Recent DPRK agricultural statistics

According to Yonhap, the DPRK’s food imports increased over the summer:

North Korea’s crop imports from China rose 16.5 percent in August from the previous month, data showed Tuesday, indicating stability in food supply for people in the impoverished nation.

According to the data compiled by Kwon Tae-jin, a researcher at the Korea Rural Economic Institute, North Korea imported 26,804 tons of grains such as flour, rice, corn and bean in August from its neighboring country, compared with 22,988 tons a month earlier.

The North spent a total of US$15.4 million to buy the crops that month, the largest monthly spending for the year, the data showed.

August also marked the seventh consecutive month that the North’s crop imports topped 20,000 tons.

“Since February, the North has imported more than 20,000 tons of crops per month from its strongest ally,” Kwon said.

“Factoring in the forecast of good harvests for the autumn thanks to good weather conditions, the North is expected to enjoy a relatively stable supply of crops at least for the rest of the year,” he added.

Meanwhile, North Korea’s fertilizer imports from China totaled 183,639 tons in the January-August period, down 27.1 percent from the same period a year earlier, according to the data.

North Korea’s domestic food production is also apparently higher. According to Yonhap:

North Korea’s grain harvest is expected to grow about 8 percent this year from 2012 thanks to relatively favorable weather conditions, a source with the knowledge of food situation in the communist nation said Wednesday.

The North is estimated to produce as much as 5.3 million tons of grains this year, a 7.7 percent increase from 4.92 million tons last year, the source said on the condition of anonymity.

This year’s estimated grain harvest roughly meets with the North’s annual demand of 5.4 million tons. The annual demand was calculated by South Korea’s state-run Korea Rural Economic Institute.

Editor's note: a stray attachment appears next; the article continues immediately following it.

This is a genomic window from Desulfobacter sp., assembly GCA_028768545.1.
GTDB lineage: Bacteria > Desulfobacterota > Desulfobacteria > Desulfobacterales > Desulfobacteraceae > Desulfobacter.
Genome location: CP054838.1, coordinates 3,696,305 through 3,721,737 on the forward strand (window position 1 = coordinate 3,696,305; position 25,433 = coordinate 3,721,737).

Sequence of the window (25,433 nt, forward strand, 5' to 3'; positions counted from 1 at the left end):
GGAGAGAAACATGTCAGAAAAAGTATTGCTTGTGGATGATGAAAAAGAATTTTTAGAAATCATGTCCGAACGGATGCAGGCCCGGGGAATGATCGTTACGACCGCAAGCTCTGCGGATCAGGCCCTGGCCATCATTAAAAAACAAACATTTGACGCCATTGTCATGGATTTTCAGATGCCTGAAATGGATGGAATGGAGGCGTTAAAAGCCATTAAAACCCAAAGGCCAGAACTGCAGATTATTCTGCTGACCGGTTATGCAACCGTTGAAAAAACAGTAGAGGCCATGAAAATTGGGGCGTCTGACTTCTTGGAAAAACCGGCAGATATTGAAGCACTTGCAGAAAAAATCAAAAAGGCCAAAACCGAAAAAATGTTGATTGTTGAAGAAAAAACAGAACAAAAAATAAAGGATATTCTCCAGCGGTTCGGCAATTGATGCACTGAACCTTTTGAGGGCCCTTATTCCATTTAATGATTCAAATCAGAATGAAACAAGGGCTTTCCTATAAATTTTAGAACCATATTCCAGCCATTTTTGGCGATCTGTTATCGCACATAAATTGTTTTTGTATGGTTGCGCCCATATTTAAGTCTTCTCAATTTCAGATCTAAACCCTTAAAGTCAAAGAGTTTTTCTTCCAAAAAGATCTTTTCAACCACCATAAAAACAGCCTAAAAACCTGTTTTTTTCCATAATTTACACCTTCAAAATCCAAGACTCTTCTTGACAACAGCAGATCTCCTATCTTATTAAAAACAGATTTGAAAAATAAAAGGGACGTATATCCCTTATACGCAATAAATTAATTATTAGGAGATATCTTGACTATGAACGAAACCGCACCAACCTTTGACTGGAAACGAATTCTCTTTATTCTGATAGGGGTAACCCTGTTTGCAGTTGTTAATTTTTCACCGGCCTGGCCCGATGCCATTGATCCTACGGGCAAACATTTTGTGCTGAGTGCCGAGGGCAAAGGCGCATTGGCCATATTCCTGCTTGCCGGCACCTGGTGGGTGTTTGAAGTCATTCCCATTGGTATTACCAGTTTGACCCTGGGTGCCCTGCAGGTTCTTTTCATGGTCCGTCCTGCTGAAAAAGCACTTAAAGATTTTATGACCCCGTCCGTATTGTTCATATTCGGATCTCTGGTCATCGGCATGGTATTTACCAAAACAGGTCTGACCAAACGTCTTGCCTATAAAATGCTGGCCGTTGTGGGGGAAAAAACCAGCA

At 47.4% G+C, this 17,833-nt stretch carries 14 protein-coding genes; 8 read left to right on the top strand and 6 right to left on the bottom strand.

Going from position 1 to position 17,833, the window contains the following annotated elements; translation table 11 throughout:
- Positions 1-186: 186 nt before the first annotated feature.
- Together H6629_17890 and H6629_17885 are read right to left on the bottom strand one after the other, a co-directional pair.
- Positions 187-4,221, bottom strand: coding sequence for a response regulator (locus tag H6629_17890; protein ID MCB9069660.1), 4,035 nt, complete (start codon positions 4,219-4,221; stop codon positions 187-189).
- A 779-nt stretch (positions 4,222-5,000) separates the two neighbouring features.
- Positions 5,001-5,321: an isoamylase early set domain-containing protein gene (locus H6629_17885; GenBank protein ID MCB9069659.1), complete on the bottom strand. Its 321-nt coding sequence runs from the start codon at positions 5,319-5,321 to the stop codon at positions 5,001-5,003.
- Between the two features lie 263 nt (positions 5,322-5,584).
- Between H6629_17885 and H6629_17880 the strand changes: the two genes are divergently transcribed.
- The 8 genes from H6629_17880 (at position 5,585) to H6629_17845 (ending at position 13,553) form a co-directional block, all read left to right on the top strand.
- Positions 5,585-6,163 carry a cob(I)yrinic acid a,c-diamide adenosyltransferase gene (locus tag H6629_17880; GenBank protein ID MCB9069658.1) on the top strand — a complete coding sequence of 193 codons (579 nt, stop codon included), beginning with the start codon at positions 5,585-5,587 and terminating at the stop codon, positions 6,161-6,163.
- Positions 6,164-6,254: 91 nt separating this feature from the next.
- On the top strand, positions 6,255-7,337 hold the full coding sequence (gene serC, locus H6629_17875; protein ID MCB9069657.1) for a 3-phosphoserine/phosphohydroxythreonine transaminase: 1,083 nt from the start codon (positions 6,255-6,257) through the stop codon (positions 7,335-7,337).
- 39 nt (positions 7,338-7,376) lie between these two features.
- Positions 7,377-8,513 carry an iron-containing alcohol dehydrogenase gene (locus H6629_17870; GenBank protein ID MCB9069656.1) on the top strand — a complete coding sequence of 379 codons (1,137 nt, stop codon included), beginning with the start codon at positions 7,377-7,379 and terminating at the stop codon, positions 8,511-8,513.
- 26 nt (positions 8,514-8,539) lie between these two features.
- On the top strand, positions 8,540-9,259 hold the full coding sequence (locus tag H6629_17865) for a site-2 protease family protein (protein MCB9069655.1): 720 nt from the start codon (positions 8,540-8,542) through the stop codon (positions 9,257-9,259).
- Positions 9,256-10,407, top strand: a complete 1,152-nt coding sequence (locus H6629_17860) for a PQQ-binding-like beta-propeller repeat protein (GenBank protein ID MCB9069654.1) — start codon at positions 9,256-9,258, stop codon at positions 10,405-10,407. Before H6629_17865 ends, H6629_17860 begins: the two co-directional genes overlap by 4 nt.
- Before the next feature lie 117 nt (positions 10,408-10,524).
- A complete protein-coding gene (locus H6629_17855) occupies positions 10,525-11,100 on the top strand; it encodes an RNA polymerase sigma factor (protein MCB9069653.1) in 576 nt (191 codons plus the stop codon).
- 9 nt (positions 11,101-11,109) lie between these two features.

“Grain harvest in North Korea this year is much better than last year because there were no big natural disasters, except for heavy rains in July this year,” the source said.

Despite the positive assessments of the DPRK’s food supply, the UN warns more food assistance is needed. According to Yonhap:

North Korea remains one of the 34 countries in the world that require external assistance to properly feed their people, a media report said Friday.

The Voice of America said the October issue of Crop Prospects and Food Situation by the Food and Agriculture Organization (FAO) estimated that there will be some 2.8 million “vulnerable” people in the communist country needing assistance until this year’s fall harvest.

The Washington-based media outlet said that judging by official estimates tallied by the United Nations organization, Pyongyang’s spring cereal harvest for 2013, mainly winter, wheat and barley, fell shy of the initial forecast, and that this is the main reason for the current shortage.

The country had reported improved harvests in the fall of 2012.

The U.N. agency also said people in the country are experiencing “widespread lack of access” to food caused in part by past floods.

The latest findings added that overall conditions in the North have not changed vis-a-vis July when the last food situation report was released.

At the time, the North was the only country in East Asia to be placed on the list requiring external aid. Others on the list of the 34 countries were in Africa and Central Asia.

The FAO, meanwhile, estimated that the North has been able to secure 328,000 tons of various grain from November of 2012 to early last month. This is equal to 65 percent of the 507,000 tons of grain Pyongyang needs to properly feed its population.

Read the full stories here:
N. Korea’s crop imports from China up 16 pct in Aug.

N. Korea’s grain harvest seen improving: source

N. Korea needs external aid to feed its people: report


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